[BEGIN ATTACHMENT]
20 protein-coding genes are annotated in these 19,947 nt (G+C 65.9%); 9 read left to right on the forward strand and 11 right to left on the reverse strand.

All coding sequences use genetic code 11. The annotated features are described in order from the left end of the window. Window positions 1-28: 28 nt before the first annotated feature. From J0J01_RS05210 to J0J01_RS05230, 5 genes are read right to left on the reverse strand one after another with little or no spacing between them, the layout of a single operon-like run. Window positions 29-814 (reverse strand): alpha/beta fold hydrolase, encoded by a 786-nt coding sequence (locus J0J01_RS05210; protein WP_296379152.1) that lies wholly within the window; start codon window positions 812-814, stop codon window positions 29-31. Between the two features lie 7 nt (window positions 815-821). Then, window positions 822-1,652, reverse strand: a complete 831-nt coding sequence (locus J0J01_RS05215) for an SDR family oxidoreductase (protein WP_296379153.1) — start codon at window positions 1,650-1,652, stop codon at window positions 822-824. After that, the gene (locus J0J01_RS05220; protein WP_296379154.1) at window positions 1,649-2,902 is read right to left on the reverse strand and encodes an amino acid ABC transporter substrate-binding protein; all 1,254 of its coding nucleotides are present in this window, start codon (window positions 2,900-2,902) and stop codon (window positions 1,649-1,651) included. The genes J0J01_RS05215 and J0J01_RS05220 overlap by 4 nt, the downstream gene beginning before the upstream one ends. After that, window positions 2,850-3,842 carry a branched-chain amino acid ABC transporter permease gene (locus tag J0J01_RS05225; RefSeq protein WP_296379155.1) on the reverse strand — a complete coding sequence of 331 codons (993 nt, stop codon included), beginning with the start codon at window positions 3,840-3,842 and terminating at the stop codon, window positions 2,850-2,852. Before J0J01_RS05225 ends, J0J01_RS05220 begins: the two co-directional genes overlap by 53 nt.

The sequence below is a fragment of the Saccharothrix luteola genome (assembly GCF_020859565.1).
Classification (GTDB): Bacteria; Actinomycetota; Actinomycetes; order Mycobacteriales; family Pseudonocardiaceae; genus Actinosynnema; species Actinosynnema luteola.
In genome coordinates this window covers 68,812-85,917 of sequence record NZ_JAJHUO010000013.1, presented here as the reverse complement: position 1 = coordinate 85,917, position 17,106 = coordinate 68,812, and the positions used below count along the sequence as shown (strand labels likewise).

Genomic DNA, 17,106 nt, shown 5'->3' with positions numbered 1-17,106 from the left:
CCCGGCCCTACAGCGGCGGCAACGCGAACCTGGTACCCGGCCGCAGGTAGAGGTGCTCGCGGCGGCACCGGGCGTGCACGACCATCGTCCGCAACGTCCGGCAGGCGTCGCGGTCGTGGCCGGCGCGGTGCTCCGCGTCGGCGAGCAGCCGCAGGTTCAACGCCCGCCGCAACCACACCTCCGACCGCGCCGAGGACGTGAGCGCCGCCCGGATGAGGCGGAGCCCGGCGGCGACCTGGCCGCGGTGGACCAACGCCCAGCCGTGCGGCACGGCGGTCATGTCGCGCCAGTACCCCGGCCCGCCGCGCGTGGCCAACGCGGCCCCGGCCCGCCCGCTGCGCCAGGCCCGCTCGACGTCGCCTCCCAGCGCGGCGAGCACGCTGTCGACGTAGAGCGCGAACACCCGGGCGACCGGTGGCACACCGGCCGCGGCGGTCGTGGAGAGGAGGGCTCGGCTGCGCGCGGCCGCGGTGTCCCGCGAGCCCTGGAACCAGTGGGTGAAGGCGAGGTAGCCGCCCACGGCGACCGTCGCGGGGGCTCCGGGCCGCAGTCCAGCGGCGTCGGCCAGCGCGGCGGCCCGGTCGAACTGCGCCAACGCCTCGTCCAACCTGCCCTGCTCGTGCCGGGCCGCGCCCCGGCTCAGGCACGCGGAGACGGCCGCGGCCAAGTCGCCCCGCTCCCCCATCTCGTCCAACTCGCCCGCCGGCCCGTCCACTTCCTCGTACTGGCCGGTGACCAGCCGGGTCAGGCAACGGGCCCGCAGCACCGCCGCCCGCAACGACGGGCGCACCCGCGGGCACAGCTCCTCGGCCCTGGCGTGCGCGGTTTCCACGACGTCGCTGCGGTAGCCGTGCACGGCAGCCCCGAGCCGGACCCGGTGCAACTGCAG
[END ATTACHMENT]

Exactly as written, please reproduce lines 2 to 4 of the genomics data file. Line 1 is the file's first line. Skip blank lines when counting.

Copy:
All coding sequences use genetic code 11. The annotated features are described in order from the left end of the window. Window positions 1-28: 28 nt before the first annotated feature. From J0J01_RS05210 to J0J01_RS05230, 5 genes are read right to left on the reverse strand one after another with little or no spacing between them, the layout of a single operon-like run. Window positions 29-814 (reverse strand): alpha/beta fold hydrolase, encoded by a 786-nt coding sequence (locus J0J01_RS05210; protein WP_296379152.1) that lies wholly within the window; start codon window positions 812-814, stop codon window positions 29-31. Between the two features lie 7 nt (window positions 815-821). Then, window positions 822-1,652, reverse strand: a complete 831-nt coding sequence (locus J0J01_RS05215) for an SDR family oxidoreductase (protein WP_296379153.1) — start codon at window positions 1,650-1,652, stop codon at window positions 822-824. After that, the gene (locus J0J01_RS05220; protein WP_296379154.1) at window positions 1,649-2,902 is read right to left on the reverse strand and encodes an amino acid ABC transporter substrate-binding protein; all 1,254 of its coding nucleotides are present in this window, start codon (window positions 2,900-2,902) and stop codon (window positions 1,649-1,651) included. The genes J0J01_RS05215 and J0J01_RS05220 overlap by 4 nt, the downstream gene beginning before the upstream one ends. After that, window positions 2,850-3,842 carry a branched-chain amino acid ABC transporter permease gene (locus tag J0J01_RS05225; RefSeq protein WP_296379155.1) on the reverse strand — a complete coding sequence of 331 codons (993 nt, stop codon included), beginning with the start codon at window positions 3,840-3,842 and terminating at the stop codon, window positions 2,850-2,852. Before J0J01_RS05225 ends, J0J01_RS05220 begins: the two co-directional genes overlap by 53 nt.

The sequence below is a fragment of the Saccharothrix luteola genome (assembly GCF_020859565.1).
Classification (GTDB): Bacteria; Actinomycetota; Actinomycetes; order Mycobacteriales; family Pseudonocardiaceae; genus Actinosynnema; species Actinosynnema luteola.